Friday 30. July 2021
#180 - March 2015


Freedom, Unity and Solidarity were the order of the day at the European Summit on 12 February 2015


Dramatic developments – the Paris attacks and crisis in Ukraine – threw the agenda of the informal meeting of the European Council on 12 February 2015 into disarray.

The planned discussion on the future of currency union was – rightly – postponed. However, the need to defend freedom and achieve unity in Europe also means that all must agree on striking the right balance between solidarity and personal responsibility.


The European Council's informal summit, which took place on 12 February in Brussels, came four weeks after the attacks in Paris and two days before the shootings in Copenhagen. Let's be quite straightforward about this: we cannot expect Islamist terror in Europe to disappear overnight. What is more likely is that people in the European Union are going to have to get used to living with these sustained attacks on democracy and freedom. Europe is a land of freedom. That means a lot to Europeans.  Millions of people, including crowds of young people, have taken to the streets to express not only their grief for the victims but also their desire to preserve freedom in Europe. In the immediate aftermath of the Paris attacks, Council President Donald Tusk was therefore right to take the decision to make the fight against terrorism the core theme of the meeting on 12 February, rather than a discussion on the long-term consolidation of economic and currency union.


But then the Ukraine conflict worsened. Following a massive assault carried out by Russian Army-backed separatists on the city of Mariupol in Eastern Ukraine, the Heads of State and Government had already issued a declaration on 26 January calling on Russia to show restraint and comply with the terms of the Minsk agreements signed in September 2014. This declaration, as well as the announcement on 9 February heralding even tougher sanctions, led nowhere, prompting Angela Merkel and François Hollande to launch a diplomatic initiative, the climax of which was another meeting on 11 February in Minsk with the Russian and Ukrainian presidents. Protraction of the negotiations in the Belarusian capital led to a delay of several hours before the informal Council meeting in Brussels could begin, and yet another amendment was added to the programme.


Along with the fight against terrorism, the crisis in Ukraine now found itself on the agenda as yet another focal point. After the Council discussions, also attended by Ukrainian President Petro Poroschenko in a sign of solidarity with Europe, Donald Tusk made a statement to the press to explain things further: "This is not just about the independence, sovereignty and territorial integrity of Ukraine. The whole geopolitical order in Europe after 1989 is at stake....We stand united. We will stay the course." Almost all EU Heads of State and Government have now come to view the Ukraine conflict as the latest stage in a Russian rollback, with which President Vladimir Putin is attempting to extend Russia's sphere of influence and modify the outcome of the peaceful revolution of 1989. In the Baltic States in particular, there is a growing fear about the continued existence of their independence and the connection to the West which they themselves chose. Ultimately it will come down to the unity of the whole of Europe, so it is easy to see why this issue dominated the informal Council summit.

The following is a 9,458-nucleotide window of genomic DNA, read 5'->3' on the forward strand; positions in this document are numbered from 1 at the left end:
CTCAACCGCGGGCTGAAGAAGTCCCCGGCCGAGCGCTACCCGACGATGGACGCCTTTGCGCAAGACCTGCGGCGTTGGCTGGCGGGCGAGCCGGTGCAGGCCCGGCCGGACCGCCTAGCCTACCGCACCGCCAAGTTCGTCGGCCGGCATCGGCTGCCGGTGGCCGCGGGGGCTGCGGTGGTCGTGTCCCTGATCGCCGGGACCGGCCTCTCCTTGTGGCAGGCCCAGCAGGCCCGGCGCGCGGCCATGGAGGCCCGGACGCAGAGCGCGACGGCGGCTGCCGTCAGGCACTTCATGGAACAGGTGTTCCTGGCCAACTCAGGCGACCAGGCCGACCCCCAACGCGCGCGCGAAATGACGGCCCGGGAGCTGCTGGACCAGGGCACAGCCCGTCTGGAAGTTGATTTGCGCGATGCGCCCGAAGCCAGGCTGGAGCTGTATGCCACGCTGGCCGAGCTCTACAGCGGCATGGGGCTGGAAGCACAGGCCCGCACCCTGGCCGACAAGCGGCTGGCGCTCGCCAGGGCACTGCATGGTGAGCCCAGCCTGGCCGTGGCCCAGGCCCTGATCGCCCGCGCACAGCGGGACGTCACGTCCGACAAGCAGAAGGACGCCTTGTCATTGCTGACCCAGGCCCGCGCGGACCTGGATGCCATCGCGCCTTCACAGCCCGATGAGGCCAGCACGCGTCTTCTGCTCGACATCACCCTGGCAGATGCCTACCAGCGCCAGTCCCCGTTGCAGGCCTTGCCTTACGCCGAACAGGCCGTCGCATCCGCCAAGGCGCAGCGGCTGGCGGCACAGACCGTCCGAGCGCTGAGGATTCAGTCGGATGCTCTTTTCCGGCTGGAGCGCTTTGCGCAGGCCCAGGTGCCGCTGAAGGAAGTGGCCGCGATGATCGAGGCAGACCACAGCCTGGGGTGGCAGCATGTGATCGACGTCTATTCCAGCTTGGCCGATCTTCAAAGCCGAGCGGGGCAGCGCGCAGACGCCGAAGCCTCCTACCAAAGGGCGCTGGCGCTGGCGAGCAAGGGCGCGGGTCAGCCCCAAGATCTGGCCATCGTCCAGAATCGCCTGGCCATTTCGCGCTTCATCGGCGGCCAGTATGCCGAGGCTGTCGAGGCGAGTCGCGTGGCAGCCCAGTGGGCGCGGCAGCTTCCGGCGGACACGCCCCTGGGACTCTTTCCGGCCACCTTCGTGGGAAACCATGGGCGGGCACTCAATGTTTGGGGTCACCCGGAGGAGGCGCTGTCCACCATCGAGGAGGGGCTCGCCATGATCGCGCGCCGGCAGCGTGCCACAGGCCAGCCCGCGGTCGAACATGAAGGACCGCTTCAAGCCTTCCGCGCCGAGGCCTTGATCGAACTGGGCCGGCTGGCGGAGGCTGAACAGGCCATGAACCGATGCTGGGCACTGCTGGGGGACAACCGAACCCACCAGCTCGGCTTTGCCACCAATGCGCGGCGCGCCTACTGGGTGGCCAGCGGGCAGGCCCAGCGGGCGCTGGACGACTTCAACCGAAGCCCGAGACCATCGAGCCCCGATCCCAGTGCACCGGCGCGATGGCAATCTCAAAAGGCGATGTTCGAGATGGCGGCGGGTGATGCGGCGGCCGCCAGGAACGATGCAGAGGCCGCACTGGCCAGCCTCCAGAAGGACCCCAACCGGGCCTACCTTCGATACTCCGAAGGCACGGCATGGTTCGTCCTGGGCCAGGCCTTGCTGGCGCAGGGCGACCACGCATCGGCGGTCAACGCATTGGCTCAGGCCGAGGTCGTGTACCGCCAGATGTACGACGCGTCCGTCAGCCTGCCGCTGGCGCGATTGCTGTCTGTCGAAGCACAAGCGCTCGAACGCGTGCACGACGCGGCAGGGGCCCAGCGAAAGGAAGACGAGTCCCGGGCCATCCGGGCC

The new Greek government did its bit to ensure that the future of the European economic and currency union did not drop completely off the agenda in the discussions on 12 February. A meeting of Eurozone finance ministers on 11 February had planned to look into extending the aid programme, due to run out at the end of February. However, it had spectacularly failed. The Ministers had taken leave of each other after a day that brought no joint declaration, no consensus and much head scratching, because the imprecise Greek proposals had been rejected by all, especially by the other recipients of aid (Ireland, Portugal and Spain). This was why the Eurogroup President Jeroen Dijsselbloem was asked to bring Heads of State and Government up to speed on the latest developments, and newly elected Greek Prime Minister Alexis Tsipras was also given the opportunity to explain his position and present his proposals. On the sidelines of the summit both sides eventually reached a compromise that broke the deadlock and allowed the talks to continue.



Even if we cannot expect the Eurozone partners to jettison Greek structural reforms or even agree to the complete cancellation of its debts, both the originally planned summit discussion on harmonious economic development in the Eurozone and on striking the right balance between solidarity and responsibility remain matters of importance and urgency. Discussions will now continue on the basis of a report which Commission President Jean-Claude Juncker has been tasked with drawing up. It will be on the table at the European Council in June. Let us hope it gets that far.


Stefan Lunte



Translated from the original text in German

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